Thank you for sending us “STORY TITLE” for consideration.
We appreciate the opportunity to read your work, but unfortunately this one isn’t for us.
Please note we received more than 1,750 submissions for approximately 20 slots, which means a lot of very, very good stories are not making the cut. (There are even some great stories that just aren’t right for our market.)
Please keep on writing, revising, and submitting to the very best markets you can find. It can be an arduous journey, but a fulfilling and rewarding one as well. And with each new story you write, you’re honing your craft. No effort at your writing desk is ever wasted.
We wish you the very best of luck with your work.
I’m not an inspirational writer and that’s the best I could come up with on short notice, but I felt it was at least a little better than a cold, sterile “not for us, sorry” message.
Unfortunately, when I was rejecting a group of stories, the system glitched — or I glitched — and some authors were sent the letter two or three times. Or maybe more. Sigh.
Dammit and dammit were my first two thoughts when I realized what happened. And then I followed that up with another dammit for good measure.
That said, most of the authors who responded to the multiple messages handled the situation with a good dose of humor and grace IF they mentioned it at all.
There was also this guy:
Hey, I cannot blame that reaction. I’ve been there, although I try really hard to walk away from the keyboard and think about whether that sort of reply is how I want someone to remember my name in the future. (I’m much better at this than when I was a kid and I still feel dumb for all of the time spent BROODING over rejections when I was younger.)
My hope is that anyone else who also received multiple copies of the letter last night will take heart in knowing their story was read and considered seriously, we don’t enjoy sending rejection letters, and we especially didn’t mean to “rub it in” that a story didn’t make the cut.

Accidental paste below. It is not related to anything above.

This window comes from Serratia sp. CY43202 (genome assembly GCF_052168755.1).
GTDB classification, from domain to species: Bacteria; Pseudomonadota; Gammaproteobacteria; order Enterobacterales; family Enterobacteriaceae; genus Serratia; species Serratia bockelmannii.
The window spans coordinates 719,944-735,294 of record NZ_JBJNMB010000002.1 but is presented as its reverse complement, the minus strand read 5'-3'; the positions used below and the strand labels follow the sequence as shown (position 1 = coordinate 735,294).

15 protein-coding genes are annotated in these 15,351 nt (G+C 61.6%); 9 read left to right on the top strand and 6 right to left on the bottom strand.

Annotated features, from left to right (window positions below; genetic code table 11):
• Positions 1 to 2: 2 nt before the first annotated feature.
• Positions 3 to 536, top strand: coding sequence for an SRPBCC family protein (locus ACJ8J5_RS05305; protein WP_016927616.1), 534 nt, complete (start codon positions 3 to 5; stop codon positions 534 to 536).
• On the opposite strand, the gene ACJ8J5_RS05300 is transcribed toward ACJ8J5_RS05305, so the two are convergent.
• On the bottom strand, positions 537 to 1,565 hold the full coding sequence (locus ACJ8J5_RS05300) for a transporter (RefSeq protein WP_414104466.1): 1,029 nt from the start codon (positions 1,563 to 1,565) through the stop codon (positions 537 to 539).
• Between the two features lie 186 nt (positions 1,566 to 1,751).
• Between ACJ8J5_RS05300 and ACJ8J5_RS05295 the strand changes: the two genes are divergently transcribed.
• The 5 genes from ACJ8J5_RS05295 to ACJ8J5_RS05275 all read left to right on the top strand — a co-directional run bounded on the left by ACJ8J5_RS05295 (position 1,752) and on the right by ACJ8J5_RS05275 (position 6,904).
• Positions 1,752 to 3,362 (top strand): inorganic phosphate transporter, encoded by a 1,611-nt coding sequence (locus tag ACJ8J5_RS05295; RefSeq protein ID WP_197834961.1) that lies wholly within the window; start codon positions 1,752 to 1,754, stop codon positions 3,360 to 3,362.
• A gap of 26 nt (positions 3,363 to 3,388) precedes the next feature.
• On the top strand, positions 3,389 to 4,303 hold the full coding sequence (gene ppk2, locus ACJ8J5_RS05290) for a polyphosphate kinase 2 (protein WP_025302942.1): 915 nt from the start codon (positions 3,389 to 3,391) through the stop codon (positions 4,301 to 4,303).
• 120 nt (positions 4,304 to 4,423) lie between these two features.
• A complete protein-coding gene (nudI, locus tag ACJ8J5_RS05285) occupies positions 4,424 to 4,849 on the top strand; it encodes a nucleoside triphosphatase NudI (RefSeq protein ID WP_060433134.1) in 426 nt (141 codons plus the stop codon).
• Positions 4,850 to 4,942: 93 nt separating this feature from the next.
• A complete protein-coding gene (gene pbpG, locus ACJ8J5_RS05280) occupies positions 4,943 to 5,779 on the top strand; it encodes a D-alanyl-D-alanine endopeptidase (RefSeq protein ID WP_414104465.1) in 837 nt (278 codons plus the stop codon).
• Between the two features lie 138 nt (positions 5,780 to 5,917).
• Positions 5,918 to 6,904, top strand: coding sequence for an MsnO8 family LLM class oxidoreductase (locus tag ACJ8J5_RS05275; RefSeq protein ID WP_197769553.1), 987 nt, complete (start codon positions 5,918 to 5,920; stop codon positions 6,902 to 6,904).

My apologies go out to any authors who were extra bummed about the notification when it just kept showing up in their inbox like some kind of zombie rejection email rising from the grave. I can definitely imagine how annoying it would be for that same message to just… keep… coming.
For those still waiting for an answer on this year’s submissions, we’re moving forward as fast as we can while still seriously considering each and every story. The process will take some time. If your story sells elsewhere in the meantime, please let us know. We’ll congratulate you and kick ourselves for not reading it sooner!
If your story doesn’t make the cut this time, please keep writing, keep revising, and keep pushing your work forward.
Brian James Freeman
Cemetery Dance Publications
P.S. I should also apologize to my mother-in-law, who is the sweetest lady in the world and always hated when her kids used the word “sucks.” Sorry, Dori!
The eBook edition of The Painted Darkness has been discounted to just 99 cents this week, so if you haven’t read the novella yet, this is a great time to snag a copy! Please consider spreading the word about this sale if you know anyone who might be interested.